If your sole source of income is Social Security retirement income, disability benefits, or other federal benefits and you keep these funds separate from any other funds, most creditors aren’t likely to garnish your benefits. That’s because you’re probably judgment proof. As a result, a creditor can't secure a garnishment order or take money from your bank account.
If you don’t repay a debt, a creditor or debt collector can sue you. If the creditor wins, the judge can issue a garnishment order. This type of order allows a debt collector to take money from your paycheck or bank account. If you receive Social Security disability benefits, you likely want to protect your benefits. So it’s important to know how Social Security benefits are treated during garnishment.
This article covers how garnishment affects Social Security benefits.
What Are Social Security Benefits?
The federal Social Security Administration distributes three primary kinds of Social Security benefits:
Supplemental Security Income (SSI) – Payments to people with disabilities and adults over age 65 who meet income limits.
Social Security Disability Insurance (SSDI) – Payments to adults with serious disabilities that affect their ability to work.
Social Security Retirement Benefits – Replacement income for eligible retirees and their families.
The federal government issues Social Security checks to eligible individuals. Nowadays, monthly payments are directly deposited into a bank account or onto a debit card the federal government issues.
Are My Social Security Benefits Safe From Creditors?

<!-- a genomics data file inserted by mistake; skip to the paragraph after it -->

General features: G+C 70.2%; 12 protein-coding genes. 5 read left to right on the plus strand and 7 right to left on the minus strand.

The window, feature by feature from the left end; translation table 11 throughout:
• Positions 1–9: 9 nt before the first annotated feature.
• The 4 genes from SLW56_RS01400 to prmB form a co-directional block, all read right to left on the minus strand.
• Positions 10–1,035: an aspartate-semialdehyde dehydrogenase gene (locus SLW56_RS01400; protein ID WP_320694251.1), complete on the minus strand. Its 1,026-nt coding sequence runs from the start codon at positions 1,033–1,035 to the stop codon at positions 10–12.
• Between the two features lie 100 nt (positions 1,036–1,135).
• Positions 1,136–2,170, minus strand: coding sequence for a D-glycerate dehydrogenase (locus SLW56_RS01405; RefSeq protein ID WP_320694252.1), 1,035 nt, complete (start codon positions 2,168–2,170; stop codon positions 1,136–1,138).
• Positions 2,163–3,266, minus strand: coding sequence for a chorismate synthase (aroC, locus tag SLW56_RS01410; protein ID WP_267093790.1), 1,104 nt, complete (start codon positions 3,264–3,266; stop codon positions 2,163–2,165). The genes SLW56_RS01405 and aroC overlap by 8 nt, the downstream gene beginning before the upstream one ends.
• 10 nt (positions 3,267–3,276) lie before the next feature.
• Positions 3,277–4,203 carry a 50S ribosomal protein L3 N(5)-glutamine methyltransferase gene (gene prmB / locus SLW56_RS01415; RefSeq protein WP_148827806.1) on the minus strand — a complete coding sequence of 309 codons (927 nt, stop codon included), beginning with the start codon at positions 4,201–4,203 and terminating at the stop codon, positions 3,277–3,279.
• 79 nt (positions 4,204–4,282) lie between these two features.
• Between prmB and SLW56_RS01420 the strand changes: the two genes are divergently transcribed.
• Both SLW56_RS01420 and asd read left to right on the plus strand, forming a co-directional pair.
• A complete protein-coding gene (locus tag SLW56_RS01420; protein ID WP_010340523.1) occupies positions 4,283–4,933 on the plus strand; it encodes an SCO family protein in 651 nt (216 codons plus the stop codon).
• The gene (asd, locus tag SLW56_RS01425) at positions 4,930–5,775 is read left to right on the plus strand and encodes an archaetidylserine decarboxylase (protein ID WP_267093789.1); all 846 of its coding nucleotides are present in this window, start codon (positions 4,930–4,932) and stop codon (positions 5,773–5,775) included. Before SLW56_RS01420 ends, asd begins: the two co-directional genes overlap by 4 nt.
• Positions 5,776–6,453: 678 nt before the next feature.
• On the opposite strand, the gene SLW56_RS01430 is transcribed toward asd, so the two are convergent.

If you take out loans or credit cards, you’re legally required to pay your creditors back. Typically, a debt collector can sue you if you miss payments or default on an account. If they win, the court issues a judgment against you. This judgment can result in a garnishment or bank account levy order.
A garnishment is a court order requiring an employer to keep part of an employee’s income and send it directly to a creditor. Wage garnishment orders most often apply to employment-based income, not benefits, alimony, or child support. A bank account levy requires a bank to withdraw money from a debtor’s personal bank account to pay back creditors.
Debt collectors can’t garnish your wages or bank account if you’re judgment proof. Individuals who are judgment proof have very little income, don’t have wages available to garnish, and only own legally protected assets. If your sole source of income is Social Security retirement income or disability benefits, the court will likely consider you judgment proof. As a result, collection agencies and creditors can’t get a garnishment order against you or take money from your bank account. This is true even if they somehow secured a bank account levy.
Don’t Commingle Your Funds if You’re Judgment Proof
If you’re judgment proof, it’s important to handle your Social Security income and disability income carefully. Don’t commingle these funds. In other words, don’t mix these funds with other income. If you do, you put your money at risk. A portion of your combined account may be subject to debt collection like garnishment. To protect your benefits, keep them separate at all times.
Your Debts Don’t Disappear if You’re Judgment Proof